It's amazing what you can grow from scraps, writes Ella Walker.

You don't need to have an allotment to grow your own veg. In fact, you

don't need seeds, a plot of earth, or even a nearby garden centre to do


All you need is some scraps and leftovers from your weekly food shop,

and a sunny kitchen windowsill you can regrow them on. It will save you

money on fresh veggies, add pep to home-cooked meals, and make you feel

incredibly smug when friends come over and you can say, 'Oh, I'll just

snip some fresh salad leaves for supper.'

Here are a few places to start:

1. Avocado

Instead of chucking avocado stones straight in the bin, use toothpicks

to suspend a stone in enough water to cover the bottom inch. Give it six

weeks in a warm spot, regularly topping up the water, and you should see

a stem and root system forming. Once leaves start to appear, you can pot

or plant your avocado, and hopefully, in time, grow a whole load more.

Then all you'll need is copious amounts of toast and hot sriracha sauce.

2. Salad leaves

Turns out there really is a way to avoid bags of rotting salad leaves in

the fridge. Just put wilting lettuce leaves in water, mist them with

more water over the next couple of days, and tiny roots should start

appearing. Next, pop them in soil and wait for the leaves to multiply -

then you'll have fresh salad to keep on harvesting.

3. Garlic

Growing your own garlic is a doddle - all you do is put one clove, root

down, in a pot of soil, water and leave it in the sun. Once you have new

growth, cut it back and you'll be rewarded with a whole bulb. And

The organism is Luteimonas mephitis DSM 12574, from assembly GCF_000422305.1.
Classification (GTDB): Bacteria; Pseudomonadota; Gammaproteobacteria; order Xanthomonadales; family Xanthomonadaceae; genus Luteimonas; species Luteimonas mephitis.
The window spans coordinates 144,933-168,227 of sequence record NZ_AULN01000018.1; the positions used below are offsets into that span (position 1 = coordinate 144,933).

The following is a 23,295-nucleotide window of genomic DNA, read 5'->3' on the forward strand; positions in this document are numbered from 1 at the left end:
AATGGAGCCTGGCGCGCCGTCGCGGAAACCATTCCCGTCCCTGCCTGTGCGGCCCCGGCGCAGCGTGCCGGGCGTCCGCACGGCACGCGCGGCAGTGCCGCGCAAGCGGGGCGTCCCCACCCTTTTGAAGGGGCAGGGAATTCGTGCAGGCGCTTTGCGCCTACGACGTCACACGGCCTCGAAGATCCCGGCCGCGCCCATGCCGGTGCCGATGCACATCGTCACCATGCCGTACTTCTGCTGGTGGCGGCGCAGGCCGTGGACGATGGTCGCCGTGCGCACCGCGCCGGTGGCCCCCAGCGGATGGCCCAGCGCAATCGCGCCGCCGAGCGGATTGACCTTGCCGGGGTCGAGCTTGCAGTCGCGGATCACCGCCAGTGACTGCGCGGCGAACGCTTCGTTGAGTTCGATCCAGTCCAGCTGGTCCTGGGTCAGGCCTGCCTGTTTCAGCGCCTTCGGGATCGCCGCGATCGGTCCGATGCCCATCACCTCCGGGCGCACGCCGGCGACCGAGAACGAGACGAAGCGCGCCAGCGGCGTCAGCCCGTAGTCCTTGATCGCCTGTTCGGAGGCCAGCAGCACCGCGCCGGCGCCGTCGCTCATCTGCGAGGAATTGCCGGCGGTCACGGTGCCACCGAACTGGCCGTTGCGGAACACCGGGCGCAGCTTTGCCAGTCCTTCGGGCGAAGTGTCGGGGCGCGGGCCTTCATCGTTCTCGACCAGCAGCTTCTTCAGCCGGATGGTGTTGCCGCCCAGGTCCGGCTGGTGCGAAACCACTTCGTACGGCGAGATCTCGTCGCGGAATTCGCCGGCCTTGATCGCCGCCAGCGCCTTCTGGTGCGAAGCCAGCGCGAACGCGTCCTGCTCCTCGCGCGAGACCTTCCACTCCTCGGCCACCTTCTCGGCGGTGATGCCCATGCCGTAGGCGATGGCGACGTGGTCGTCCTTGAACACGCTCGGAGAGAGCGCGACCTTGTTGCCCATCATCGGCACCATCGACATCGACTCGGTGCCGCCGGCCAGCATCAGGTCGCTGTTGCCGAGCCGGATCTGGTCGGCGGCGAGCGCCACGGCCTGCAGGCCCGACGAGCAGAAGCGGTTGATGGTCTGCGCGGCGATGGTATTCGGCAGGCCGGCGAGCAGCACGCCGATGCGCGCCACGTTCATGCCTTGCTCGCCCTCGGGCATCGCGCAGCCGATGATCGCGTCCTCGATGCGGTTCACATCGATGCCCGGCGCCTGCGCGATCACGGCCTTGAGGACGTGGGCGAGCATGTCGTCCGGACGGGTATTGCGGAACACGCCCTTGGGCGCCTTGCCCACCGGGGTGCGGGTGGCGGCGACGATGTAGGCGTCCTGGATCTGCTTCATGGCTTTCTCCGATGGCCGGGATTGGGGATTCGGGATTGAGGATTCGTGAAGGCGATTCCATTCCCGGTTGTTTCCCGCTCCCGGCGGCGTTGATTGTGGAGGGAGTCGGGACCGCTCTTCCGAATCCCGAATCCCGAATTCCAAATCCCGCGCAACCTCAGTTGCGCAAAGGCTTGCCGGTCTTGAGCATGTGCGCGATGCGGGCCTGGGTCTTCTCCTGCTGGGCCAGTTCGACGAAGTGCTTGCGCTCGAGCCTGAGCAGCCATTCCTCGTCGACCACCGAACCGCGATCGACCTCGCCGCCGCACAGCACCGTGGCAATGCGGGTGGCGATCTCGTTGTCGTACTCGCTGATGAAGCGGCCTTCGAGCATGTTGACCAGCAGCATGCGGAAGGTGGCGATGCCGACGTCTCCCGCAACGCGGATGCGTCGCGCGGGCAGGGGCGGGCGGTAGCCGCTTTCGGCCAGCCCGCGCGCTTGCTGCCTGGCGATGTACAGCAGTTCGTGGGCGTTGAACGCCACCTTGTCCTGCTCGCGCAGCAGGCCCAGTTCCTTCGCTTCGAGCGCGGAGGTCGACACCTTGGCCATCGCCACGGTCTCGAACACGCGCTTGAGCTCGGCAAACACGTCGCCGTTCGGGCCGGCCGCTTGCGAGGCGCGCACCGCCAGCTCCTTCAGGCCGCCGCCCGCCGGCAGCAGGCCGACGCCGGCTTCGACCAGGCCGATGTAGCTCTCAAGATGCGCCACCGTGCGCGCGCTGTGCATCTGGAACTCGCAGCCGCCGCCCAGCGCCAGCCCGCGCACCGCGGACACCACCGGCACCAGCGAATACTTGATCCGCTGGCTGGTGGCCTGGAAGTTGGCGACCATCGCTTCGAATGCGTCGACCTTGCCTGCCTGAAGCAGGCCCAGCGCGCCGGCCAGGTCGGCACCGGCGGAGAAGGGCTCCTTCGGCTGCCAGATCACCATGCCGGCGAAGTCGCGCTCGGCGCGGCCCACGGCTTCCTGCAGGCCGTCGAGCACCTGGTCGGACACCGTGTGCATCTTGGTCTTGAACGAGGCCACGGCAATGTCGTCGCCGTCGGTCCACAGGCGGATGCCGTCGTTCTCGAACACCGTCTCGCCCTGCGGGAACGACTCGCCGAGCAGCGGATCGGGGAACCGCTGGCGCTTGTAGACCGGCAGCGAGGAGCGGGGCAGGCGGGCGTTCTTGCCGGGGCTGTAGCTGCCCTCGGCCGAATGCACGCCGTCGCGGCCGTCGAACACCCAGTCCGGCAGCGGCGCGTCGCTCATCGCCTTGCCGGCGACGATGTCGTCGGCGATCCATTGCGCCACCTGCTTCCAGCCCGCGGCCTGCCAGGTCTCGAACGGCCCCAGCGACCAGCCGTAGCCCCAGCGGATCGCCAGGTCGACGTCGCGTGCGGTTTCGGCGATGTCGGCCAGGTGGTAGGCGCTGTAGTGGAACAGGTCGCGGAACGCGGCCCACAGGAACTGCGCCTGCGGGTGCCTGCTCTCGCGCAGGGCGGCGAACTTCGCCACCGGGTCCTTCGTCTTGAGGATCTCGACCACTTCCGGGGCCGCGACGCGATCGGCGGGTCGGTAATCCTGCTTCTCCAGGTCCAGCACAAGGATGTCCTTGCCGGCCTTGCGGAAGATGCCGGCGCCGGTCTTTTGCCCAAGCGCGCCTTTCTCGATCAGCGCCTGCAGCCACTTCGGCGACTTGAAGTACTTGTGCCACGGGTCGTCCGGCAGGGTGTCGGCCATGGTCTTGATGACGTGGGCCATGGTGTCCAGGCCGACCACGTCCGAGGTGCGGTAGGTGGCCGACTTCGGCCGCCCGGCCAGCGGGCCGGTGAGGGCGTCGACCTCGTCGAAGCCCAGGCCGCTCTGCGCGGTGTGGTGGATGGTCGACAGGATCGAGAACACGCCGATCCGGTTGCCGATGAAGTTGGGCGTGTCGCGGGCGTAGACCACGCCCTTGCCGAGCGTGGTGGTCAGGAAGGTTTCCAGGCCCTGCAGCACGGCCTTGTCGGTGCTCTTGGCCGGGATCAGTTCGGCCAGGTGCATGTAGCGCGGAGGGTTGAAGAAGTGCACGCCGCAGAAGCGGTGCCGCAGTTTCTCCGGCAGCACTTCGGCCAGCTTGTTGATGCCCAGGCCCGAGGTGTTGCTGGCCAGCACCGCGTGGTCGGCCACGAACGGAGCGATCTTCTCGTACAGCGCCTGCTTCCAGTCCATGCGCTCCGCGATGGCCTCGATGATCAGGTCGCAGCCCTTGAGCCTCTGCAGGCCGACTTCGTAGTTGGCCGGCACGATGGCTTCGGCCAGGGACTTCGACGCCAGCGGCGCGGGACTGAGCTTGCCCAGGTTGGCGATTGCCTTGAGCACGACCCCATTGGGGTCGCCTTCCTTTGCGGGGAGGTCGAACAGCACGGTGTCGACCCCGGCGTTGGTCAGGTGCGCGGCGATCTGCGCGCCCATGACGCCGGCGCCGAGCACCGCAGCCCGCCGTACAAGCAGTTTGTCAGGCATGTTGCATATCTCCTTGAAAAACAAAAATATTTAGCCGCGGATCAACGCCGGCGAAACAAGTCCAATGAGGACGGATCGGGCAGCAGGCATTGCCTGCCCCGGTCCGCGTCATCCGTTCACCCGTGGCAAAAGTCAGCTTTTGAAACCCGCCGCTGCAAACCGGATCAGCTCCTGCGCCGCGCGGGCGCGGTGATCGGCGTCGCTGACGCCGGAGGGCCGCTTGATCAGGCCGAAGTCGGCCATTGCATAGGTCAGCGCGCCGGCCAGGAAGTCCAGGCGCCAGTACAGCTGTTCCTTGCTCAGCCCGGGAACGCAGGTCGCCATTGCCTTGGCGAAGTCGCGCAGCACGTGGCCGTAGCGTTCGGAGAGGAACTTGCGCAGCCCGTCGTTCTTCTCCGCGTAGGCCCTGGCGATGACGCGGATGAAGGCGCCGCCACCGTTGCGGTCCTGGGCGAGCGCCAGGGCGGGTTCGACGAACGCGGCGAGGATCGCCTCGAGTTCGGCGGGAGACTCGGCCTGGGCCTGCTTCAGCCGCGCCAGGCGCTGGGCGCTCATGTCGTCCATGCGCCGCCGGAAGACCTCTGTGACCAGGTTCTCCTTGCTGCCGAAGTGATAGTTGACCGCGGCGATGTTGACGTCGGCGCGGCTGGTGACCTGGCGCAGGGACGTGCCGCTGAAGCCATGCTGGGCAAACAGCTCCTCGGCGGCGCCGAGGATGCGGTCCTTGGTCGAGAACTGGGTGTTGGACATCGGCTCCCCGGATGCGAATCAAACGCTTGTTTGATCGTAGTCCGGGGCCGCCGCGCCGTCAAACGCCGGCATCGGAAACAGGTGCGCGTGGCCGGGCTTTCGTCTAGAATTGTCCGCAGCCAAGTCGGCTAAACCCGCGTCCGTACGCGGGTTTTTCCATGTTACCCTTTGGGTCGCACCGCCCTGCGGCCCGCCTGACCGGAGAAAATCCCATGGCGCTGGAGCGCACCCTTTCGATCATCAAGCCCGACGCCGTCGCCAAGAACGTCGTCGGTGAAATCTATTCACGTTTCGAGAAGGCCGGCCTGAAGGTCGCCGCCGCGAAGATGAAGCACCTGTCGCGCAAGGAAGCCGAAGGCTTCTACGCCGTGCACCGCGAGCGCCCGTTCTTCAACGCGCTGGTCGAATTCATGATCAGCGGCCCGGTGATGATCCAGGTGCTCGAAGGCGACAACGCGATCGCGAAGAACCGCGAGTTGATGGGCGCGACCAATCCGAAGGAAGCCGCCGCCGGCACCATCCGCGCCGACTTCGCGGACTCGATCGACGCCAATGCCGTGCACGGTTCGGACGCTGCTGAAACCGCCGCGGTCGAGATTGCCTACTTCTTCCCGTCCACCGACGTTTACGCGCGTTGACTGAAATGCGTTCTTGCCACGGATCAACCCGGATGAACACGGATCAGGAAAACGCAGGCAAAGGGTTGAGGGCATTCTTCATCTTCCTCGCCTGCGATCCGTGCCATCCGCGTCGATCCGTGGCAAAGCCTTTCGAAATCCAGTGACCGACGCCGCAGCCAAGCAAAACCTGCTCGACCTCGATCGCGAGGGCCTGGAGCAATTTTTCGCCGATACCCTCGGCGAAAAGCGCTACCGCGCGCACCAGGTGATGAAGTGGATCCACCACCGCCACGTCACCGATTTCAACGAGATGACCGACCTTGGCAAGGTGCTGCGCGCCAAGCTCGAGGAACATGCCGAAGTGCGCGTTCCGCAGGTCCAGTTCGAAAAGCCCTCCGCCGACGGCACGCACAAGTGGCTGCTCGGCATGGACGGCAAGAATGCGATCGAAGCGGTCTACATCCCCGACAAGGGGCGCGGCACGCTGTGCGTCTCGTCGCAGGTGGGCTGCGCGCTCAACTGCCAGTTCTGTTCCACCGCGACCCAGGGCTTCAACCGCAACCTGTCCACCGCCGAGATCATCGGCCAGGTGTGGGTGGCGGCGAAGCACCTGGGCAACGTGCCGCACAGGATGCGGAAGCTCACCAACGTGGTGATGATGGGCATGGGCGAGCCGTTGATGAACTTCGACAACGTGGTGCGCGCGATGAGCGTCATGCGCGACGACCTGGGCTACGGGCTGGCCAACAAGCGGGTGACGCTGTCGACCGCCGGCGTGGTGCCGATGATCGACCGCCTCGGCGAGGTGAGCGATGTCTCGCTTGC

nothing beats homemade garlic bread.

4. Onions

Slicing onions? Keep the root ends - with around half an inch of onion

flesh still attached - and pot up with soil. The root will grow, and

you'll also get edible green leaves sprouting out the top.

5. Pak choi

Much like salad leaves, pak choi leftovers can be inserted into water

and left to re-sprout - which is handy, as it can be a fairly pricey

veggie if stir fry is a regular at your house.

6. Potatoes

Peeling potatoes is a total chore, but next time you're prepping mash,

save some peelings - they'll need to have eyes intact if this is going

to work. Dry them out on kitchen paper and then stick them several

inches deep in soil (in a sturdy grow bag would be ideal). Water

regularly and wait for your very own potato plant to appear.

7. Lemongrass

Delicious in stir fries and curries, lemongrass can be hard to find in

the supermarket, and when you do snag some, it's easy to only use a

little bit while the rest irritatingly turns to mush before you get

round to finishing it off. So, next time you do stumble upon some, use

what you need and then pop the rest in a glass filled with enough water

to cover the base of the stalks. Roots will grow within a week, and you

can transplant them into a pot - you'll never run short of lemongrass